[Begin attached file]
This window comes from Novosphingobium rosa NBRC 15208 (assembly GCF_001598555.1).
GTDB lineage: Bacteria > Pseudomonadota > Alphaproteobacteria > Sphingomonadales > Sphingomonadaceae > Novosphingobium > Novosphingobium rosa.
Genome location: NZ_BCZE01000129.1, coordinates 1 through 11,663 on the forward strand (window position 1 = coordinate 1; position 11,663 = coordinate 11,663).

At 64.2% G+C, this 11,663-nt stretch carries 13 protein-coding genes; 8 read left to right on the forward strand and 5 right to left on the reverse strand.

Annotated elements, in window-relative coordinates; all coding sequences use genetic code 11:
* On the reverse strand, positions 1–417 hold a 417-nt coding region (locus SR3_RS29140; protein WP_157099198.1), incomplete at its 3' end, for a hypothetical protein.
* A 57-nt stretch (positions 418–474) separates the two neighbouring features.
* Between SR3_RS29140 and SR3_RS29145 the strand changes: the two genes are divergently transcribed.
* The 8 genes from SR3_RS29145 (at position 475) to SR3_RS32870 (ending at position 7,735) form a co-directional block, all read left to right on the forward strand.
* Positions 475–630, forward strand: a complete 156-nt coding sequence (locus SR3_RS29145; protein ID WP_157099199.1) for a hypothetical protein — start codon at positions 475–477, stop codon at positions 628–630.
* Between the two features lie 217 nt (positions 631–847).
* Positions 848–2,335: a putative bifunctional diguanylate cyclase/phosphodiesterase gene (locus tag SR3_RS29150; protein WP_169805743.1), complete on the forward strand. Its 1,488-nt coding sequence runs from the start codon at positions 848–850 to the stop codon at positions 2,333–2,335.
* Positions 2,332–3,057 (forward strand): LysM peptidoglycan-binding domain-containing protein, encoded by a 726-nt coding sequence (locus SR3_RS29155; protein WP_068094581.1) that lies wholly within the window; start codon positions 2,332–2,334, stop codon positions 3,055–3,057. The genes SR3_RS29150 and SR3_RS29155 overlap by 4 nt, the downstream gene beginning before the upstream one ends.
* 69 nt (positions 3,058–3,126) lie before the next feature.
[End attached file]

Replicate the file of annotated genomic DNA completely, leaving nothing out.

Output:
This window comes from Novosphingobium rosa NBRC 15208 (assembly GCF_001598555.1).
GTDB lineage: Bacteria > Pseudomonadota > Alphaproteobacteria > Sphingomonadales > Sphingomonadaceae > Novosphingobium > Novosphingobium rosa.
Genome location: NZ_BCZE01000129.1, coordinates 1 through 11,663 on the forward strand (window position 1 = coordinate 1; position 11,663 = coordinate 11,663).

At 64.2% G+C, this 11,663-nt stretch carries 13 protein-coding genes; 8 read left to right on the forward strand and 5 right to left on the reverse strand.

Annotated elements, in window-relative coordinates; all coding sequences use genetic code 11:
* On the reverse strand, positions 1–417 hold a 417-nt coding region (locus SR3_RS29140; protein WP_157099198.1), incomplete at its 3' end, for a hypothetical protein.
* A 57-nt stretch (positions 418–474) separates the two neighbouring features.
* Between SR3_RS29140 and SR3_RS29145 the strand changes: the two genes are divergently transcribed.
* The 8 genes from SR3_RS29145 (at position 475) to SR3_RS32870 (ending at position 7,735) form a co-directional block, all read left to right on the forward strand.
* Positions 475–630, forward strand: a complete 156-nt coding sequence (locus SR3_RS29145; protein ID WP_157099199.1) for a hypothetical protein — start codon at positions 475–477, stop codon at positions 628–630.
* Between the two features lie 217 nt (positions 631–847).
* Positions 848–2,335: a putative bifunctional diguanylate cyclase/phosphodiesterase gene (locus tag SR3_RS29150; protein WP_169805743.1), complete on the forward strand. Its 1,488-nt coding sequence runs from the start codon at positions 848–850 to the stop codon at positions 2,333–2,335.
* Positions 2,332–3,057 (forward strand): LysM peptidoglycan-binding domain-containing protein, encoded by a 726-nt coding sequence (locus SR3_RS29155; protein WP_068094581.1) that lies wholly within the window; start codon positions 2,332–2,334, stop codon positions 3,055–3,057. The genes SR3_RS29150 and SR3_RS29155 overlap by 4 nt, the downstream gene beginning before the upstream one ends.
* 69 nt (positions 3,058–3,126) lie before the next feature.